None more so than the economics of the periphery of Europe. The end of the Omicron wave of COVID brought hope of a normalized 2022 tourism season. Yet the rising cost of living will leave fewer euros and pounds for vacations, not to mention the rising cost of airfare. Housing prices are also going up in many markets as new supply is becoming scarce. We should expect a new property developers’ crisis, as many homebuilders cannot deliver units within contracted cost because of rising materials prices. Some may choose to default tactically. Companies are already reacting to higher costs by reducing headcount and expenses. We read today in the press that BBVA will no longer supply “free” bottled mineral water to employees, this extra savings come on the back of a 3,000 head count reduction. The social-communist government in Spain is studying reinstating a ban on lay-offs for economic reasons (yet another form of expropriation, which will be contested in court at some time in the future when it will no longer matter).

The West’s Greta Thunberg moment

We are living through a new Greta Thunberg moment. Emotions override reason among global leaders once again. Political goals override engineering realities. It is the triumph of idealism; we would be the inhabitants of ‘The World as Will and Representation’. We are afraid that once the economic costs and the logistics and cost realities of shifting supply sources sink in, we will see a wave of protests in the streets of Europe not unlike the violent 2018-19 “gilets jaunes” protests in France. Some observers point to history and reflect that revolutions often take place when the economy tanks. We are not sure there are enough “revolutionaries” in the rapidly ageing periphery countries. Surely, something has to give. In the second round of the French Presidential election, a centre right candidate will face a nationalist radical (often depicted as extreme-right). The left is also more radical as it supports Jean-Luc Mélenchon, a former Socialist, and his “France in Revolt” party.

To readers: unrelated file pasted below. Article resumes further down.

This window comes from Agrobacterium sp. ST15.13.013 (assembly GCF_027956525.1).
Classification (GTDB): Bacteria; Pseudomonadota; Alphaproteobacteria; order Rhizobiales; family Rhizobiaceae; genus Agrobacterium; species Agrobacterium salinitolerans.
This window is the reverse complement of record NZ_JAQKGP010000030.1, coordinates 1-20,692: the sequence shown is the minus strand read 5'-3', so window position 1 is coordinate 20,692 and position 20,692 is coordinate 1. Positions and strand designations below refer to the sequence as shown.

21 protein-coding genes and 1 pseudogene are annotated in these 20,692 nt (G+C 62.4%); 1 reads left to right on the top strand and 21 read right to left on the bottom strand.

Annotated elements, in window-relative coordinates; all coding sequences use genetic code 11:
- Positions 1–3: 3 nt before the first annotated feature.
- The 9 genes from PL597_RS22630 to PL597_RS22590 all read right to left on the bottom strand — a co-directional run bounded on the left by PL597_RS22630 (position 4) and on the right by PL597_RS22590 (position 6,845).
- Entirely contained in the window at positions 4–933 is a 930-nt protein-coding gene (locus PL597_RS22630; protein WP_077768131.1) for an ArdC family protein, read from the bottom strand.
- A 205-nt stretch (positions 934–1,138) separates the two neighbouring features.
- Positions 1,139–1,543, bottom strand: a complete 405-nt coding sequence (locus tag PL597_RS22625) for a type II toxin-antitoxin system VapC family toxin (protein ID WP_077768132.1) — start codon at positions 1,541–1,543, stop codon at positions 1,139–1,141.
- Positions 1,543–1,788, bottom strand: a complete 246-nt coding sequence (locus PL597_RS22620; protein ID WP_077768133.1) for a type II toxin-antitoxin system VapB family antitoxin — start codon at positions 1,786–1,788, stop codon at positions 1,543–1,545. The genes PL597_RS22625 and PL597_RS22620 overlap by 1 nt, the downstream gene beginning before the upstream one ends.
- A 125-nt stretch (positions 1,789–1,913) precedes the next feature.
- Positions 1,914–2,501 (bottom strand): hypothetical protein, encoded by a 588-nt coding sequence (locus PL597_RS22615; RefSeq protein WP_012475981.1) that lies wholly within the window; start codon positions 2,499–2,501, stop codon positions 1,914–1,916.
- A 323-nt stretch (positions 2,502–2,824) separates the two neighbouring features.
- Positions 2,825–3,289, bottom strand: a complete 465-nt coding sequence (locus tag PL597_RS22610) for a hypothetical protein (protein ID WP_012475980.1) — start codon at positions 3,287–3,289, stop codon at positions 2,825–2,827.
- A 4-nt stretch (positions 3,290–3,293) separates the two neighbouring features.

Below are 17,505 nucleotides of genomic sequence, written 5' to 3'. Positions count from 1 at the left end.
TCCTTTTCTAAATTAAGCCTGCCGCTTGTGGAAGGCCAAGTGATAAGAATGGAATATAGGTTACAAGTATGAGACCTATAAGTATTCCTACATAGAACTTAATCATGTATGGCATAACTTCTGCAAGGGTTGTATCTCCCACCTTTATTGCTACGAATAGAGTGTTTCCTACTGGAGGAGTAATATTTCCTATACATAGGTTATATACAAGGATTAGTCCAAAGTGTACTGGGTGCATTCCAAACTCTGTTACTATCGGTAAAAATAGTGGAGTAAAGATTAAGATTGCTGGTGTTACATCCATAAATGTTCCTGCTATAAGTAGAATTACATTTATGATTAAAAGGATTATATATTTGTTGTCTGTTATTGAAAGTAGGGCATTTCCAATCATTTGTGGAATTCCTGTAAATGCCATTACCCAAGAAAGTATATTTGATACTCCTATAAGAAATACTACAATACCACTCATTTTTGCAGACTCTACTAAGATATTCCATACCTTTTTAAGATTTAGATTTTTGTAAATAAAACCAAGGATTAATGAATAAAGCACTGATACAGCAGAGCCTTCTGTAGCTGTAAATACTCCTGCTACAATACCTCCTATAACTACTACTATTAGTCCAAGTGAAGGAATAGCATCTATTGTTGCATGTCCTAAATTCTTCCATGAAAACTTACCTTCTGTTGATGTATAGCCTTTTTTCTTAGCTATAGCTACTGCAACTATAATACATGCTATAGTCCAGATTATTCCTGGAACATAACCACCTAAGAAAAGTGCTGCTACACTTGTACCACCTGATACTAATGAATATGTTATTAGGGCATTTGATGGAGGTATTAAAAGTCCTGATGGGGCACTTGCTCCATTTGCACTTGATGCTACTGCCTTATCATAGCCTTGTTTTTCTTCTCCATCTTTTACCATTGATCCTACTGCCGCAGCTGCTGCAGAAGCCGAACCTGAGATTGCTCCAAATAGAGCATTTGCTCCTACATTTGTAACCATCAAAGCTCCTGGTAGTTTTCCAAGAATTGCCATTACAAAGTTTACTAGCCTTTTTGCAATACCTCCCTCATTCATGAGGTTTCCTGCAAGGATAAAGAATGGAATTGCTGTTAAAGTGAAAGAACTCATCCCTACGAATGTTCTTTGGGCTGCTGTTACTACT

The financial cost of sanctions is also significant. While the direct cost of writing off a few hundred billion of financial and direct investments in Russia may be affordable, the indirect costs of smaller crops for lack of fertilizers, higher interest rates than expected before the conflict, higher inflation, and higher energy and commodity prices for longer will be fatal to many economies. This is especially true of energy dependent lower income countries such as Ethiopia, Somalia and most of the Sahel. This food crisis will lead to larger numbers of economic migrants looking for a brighter future in the EU.

We shall soon see how we cope with all these issues. But if history is a guide, it does not bode well for EU unity, as national interests will come back to the fore, as was the case with the Syrian refugee crisis or the pandemic. Let us not forget that closing borders and suspending free trade were the knee-jerk reactions to those problems.

This entry was posted in Reports from the Field. Bookmark the permalink.

Leave a Reply